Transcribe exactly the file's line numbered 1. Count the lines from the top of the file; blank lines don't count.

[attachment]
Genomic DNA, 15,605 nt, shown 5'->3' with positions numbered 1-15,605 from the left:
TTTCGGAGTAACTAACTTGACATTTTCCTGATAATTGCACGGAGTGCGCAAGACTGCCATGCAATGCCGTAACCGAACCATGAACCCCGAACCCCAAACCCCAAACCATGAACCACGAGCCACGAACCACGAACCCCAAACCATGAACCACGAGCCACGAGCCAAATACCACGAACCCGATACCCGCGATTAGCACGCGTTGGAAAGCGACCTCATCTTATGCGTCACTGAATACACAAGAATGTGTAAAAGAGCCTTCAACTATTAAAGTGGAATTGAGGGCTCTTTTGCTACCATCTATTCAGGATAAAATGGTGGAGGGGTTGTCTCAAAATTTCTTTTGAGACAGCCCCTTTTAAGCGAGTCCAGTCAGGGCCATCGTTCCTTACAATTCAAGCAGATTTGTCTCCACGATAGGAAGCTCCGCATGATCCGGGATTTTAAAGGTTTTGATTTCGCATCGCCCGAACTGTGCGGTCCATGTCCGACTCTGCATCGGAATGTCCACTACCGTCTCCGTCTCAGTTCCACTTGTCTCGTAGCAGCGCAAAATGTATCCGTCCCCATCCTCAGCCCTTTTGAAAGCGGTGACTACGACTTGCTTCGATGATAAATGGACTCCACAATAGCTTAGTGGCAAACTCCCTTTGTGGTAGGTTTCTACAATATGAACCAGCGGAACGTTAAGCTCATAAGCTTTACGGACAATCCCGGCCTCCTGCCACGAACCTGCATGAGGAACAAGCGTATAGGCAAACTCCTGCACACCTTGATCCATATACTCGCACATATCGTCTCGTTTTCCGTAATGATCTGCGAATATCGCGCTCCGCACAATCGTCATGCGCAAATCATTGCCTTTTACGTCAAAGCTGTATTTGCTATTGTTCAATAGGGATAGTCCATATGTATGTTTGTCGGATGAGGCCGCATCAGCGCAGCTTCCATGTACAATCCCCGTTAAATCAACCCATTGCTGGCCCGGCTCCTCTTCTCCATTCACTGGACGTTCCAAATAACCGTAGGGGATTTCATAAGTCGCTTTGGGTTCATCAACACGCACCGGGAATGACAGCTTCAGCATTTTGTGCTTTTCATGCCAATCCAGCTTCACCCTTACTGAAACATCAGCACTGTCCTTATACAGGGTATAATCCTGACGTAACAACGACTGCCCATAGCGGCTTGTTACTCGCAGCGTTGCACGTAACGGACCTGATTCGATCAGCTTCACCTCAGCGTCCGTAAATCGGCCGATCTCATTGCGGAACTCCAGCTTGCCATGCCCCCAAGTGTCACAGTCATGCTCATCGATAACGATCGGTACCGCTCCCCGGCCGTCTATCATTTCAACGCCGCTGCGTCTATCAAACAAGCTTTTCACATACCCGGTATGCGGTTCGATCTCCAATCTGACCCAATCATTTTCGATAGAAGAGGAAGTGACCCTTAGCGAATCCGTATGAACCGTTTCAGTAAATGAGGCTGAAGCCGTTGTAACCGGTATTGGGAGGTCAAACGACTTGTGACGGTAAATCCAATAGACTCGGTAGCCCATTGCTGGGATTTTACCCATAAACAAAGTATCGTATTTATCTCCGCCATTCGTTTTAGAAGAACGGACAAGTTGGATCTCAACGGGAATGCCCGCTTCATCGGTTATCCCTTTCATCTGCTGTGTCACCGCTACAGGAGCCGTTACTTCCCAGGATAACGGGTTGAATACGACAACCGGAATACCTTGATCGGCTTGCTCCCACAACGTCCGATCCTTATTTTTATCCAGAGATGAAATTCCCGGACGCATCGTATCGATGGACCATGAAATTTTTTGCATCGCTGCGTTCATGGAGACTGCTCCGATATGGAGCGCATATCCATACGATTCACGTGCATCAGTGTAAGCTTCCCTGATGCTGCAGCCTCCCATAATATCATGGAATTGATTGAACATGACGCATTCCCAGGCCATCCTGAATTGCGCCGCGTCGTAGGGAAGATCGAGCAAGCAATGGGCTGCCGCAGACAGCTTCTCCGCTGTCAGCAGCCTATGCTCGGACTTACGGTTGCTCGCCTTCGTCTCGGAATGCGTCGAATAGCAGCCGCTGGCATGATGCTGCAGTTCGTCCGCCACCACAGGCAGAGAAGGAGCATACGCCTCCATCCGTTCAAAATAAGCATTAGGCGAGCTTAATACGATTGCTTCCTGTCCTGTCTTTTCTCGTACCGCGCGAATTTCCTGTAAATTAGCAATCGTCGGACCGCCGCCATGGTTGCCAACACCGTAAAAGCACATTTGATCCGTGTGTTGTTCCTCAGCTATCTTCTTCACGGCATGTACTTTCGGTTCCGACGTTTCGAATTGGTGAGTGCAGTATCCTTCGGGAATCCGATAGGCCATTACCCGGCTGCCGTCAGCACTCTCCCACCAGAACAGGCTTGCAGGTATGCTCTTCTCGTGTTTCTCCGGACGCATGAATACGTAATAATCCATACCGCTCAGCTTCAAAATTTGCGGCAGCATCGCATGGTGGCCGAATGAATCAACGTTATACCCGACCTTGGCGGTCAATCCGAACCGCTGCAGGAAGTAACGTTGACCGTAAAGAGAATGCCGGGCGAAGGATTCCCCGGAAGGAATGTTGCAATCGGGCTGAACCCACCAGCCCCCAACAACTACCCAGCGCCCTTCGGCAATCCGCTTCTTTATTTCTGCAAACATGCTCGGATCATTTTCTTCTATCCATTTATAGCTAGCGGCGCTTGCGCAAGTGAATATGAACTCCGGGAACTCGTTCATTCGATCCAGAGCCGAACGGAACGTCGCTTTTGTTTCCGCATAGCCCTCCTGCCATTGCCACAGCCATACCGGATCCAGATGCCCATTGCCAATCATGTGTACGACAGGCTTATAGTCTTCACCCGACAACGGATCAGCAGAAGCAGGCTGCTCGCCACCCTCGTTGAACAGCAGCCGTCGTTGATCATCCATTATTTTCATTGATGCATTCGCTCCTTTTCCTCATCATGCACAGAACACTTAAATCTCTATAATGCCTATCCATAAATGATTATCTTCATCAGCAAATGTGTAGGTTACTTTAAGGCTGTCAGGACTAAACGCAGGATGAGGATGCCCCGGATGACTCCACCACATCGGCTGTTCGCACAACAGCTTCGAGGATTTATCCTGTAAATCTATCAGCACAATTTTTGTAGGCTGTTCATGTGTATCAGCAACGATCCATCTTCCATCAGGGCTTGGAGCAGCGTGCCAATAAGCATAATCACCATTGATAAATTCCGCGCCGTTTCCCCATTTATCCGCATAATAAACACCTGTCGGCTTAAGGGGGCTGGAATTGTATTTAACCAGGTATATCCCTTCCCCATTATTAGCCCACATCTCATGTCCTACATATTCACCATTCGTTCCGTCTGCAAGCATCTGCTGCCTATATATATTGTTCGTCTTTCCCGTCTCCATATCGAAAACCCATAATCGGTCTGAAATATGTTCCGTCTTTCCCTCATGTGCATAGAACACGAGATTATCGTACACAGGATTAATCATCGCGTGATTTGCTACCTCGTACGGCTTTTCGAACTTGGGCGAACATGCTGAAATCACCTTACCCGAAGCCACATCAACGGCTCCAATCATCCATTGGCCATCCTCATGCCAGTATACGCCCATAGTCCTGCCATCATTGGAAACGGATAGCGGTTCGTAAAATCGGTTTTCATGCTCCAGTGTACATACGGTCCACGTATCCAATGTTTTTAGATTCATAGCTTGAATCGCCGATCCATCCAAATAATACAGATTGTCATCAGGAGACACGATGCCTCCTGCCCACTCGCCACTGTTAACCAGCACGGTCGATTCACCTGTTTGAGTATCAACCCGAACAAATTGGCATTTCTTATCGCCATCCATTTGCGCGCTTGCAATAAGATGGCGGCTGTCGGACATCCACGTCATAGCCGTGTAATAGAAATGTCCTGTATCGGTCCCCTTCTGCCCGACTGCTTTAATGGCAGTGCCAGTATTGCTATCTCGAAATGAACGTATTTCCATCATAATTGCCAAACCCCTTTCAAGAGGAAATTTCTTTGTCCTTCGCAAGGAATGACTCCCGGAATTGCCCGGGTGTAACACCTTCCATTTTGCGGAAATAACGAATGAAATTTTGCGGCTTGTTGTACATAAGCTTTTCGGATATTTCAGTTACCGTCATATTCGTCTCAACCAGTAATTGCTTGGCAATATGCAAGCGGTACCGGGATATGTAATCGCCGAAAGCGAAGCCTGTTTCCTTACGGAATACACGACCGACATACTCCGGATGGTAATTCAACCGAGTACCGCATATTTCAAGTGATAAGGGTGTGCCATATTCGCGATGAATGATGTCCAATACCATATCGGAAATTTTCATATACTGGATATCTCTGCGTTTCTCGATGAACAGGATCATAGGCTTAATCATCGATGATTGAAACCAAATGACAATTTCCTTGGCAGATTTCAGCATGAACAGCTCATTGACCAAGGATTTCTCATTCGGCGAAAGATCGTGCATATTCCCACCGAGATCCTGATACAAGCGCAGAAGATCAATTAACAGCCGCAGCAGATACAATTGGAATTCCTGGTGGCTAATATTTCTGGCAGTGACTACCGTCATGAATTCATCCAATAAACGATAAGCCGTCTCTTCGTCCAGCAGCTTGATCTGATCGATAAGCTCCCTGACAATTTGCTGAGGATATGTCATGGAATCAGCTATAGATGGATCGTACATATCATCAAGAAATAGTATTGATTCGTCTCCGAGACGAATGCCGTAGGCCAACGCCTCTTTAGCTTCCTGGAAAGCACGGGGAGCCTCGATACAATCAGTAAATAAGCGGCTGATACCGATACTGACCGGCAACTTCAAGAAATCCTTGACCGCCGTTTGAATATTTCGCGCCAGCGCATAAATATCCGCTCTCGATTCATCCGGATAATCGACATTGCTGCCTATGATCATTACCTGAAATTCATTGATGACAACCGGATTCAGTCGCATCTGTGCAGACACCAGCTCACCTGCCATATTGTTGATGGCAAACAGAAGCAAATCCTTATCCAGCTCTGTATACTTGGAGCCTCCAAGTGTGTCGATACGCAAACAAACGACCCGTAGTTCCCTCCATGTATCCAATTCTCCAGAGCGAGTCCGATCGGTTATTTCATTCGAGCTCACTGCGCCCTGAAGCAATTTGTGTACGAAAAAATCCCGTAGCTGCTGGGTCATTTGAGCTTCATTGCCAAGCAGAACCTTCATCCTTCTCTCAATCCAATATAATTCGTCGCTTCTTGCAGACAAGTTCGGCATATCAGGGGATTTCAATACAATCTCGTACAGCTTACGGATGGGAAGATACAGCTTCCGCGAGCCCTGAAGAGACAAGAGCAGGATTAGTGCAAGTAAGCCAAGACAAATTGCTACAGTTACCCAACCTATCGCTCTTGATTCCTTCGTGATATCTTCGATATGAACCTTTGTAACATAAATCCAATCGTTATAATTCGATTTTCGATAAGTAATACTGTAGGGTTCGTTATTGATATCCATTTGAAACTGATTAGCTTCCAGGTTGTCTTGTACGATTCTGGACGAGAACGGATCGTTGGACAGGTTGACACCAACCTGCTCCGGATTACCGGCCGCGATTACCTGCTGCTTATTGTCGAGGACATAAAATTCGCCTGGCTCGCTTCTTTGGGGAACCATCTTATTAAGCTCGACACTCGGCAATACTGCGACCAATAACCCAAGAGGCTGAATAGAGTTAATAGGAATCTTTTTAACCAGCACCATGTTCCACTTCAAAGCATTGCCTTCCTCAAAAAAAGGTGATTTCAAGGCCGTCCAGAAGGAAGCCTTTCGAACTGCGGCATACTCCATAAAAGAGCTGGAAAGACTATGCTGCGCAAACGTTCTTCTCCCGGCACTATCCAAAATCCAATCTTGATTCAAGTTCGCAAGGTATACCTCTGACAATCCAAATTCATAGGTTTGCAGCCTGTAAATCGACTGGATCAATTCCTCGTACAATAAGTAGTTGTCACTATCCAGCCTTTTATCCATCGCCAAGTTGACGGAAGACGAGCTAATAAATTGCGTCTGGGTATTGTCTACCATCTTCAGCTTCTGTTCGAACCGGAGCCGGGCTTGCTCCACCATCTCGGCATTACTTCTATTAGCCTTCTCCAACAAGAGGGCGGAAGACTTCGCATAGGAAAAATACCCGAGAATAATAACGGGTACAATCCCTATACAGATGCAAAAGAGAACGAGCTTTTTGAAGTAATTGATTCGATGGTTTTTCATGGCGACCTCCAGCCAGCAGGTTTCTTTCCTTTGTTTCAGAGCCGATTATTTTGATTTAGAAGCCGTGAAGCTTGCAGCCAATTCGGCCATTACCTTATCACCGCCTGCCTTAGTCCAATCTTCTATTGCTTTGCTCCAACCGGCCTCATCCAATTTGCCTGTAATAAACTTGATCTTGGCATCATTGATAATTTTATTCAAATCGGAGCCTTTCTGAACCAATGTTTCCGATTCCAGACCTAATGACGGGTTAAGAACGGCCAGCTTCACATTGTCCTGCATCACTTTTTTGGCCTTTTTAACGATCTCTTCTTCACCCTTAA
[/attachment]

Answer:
Genomic DNA, 15,605 nt, shown 5'->3' with positions numbered 1-15,605 from the left: